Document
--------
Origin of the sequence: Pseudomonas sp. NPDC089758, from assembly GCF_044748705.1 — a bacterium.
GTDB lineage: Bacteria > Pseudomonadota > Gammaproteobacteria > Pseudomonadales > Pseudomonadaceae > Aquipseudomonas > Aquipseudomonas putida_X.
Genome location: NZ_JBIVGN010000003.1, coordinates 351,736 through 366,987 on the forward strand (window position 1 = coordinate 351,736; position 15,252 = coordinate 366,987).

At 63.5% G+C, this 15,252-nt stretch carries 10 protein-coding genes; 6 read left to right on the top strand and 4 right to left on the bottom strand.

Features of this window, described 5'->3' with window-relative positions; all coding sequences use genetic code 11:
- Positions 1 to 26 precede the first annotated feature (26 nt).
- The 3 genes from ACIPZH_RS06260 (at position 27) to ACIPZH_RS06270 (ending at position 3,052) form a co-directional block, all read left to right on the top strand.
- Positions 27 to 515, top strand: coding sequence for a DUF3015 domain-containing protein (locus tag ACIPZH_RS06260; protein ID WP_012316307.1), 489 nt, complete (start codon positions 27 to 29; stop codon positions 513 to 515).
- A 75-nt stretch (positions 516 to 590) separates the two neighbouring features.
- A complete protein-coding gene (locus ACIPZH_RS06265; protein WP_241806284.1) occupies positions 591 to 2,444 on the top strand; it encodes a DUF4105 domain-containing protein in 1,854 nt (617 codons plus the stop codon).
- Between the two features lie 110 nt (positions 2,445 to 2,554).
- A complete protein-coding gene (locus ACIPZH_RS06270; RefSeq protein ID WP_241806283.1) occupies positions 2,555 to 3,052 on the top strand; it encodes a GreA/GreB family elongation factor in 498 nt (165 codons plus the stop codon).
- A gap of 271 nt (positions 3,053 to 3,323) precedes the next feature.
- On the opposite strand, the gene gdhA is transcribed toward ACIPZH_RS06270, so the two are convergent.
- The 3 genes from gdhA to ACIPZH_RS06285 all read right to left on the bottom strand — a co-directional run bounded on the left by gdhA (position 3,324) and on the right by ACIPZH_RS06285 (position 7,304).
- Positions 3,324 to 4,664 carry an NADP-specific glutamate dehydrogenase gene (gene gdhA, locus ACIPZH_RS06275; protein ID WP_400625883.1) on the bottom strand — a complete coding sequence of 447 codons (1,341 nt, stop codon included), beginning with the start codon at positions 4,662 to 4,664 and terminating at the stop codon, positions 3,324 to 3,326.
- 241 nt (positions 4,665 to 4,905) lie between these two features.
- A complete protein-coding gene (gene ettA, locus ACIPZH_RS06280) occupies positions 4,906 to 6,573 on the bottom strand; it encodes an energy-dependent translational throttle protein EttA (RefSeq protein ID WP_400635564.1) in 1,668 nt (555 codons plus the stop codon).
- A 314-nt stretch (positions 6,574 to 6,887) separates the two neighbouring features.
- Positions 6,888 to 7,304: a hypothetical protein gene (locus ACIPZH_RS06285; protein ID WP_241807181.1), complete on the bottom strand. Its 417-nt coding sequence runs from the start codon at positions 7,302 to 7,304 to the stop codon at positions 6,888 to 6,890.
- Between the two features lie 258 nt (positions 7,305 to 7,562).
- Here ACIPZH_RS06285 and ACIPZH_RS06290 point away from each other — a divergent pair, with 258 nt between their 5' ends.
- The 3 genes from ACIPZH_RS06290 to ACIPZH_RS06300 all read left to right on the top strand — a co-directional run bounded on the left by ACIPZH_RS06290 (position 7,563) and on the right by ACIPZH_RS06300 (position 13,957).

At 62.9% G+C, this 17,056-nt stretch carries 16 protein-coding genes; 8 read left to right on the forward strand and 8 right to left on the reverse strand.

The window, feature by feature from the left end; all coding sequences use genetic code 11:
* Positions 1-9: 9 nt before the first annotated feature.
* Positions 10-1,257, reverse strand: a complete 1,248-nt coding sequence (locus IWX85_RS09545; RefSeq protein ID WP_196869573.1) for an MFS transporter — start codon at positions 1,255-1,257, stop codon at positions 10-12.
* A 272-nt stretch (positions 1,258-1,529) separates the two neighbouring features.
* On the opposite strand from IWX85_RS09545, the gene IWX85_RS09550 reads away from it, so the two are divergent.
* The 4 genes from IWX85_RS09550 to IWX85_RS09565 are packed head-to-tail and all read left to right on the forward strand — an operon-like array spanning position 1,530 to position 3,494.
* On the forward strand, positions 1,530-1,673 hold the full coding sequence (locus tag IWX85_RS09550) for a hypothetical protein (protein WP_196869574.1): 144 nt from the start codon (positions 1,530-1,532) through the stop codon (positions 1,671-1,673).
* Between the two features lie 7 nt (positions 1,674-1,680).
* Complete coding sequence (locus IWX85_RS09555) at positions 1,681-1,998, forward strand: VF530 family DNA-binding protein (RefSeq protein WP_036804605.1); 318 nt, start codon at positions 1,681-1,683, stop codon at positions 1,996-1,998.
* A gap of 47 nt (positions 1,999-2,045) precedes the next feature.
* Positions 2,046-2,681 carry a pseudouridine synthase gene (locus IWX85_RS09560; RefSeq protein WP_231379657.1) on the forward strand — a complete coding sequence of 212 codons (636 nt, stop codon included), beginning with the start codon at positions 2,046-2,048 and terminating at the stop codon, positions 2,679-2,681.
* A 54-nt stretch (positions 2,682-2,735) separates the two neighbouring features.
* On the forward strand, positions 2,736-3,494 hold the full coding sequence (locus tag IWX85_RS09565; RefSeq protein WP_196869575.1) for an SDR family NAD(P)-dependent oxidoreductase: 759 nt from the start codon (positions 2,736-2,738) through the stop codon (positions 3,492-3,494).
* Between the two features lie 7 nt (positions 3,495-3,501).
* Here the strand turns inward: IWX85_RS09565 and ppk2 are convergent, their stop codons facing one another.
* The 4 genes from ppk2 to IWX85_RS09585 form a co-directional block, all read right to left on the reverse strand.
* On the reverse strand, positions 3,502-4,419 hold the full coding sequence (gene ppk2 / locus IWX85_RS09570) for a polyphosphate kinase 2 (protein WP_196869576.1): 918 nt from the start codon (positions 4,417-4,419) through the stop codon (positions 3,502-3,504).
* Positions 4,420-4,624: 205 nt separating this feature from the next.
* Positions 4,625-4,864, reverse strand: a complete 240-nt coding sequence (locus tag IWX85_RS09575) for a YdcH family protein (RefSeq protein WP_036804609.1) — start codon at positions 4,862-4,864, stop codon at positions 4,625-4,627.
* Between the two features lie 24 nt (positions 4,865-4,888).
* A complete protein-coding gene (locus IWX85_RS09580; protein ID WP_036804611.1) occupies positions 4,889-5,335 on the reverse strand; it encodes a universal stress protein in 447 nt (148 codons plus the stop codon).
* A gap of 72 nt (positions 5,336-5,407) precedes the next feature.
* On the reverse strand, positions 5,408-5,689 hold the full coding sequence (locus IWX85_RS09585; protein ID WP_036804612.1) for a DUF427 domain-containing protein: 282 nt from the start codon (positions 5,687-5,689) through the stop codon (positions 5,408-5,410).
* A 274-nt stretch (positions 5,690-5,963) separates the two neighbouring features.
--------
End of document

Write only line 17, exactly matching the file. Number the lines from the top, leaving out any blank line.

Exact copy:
- 241 nt (positions 4,665 to 4,905) lie between these two features.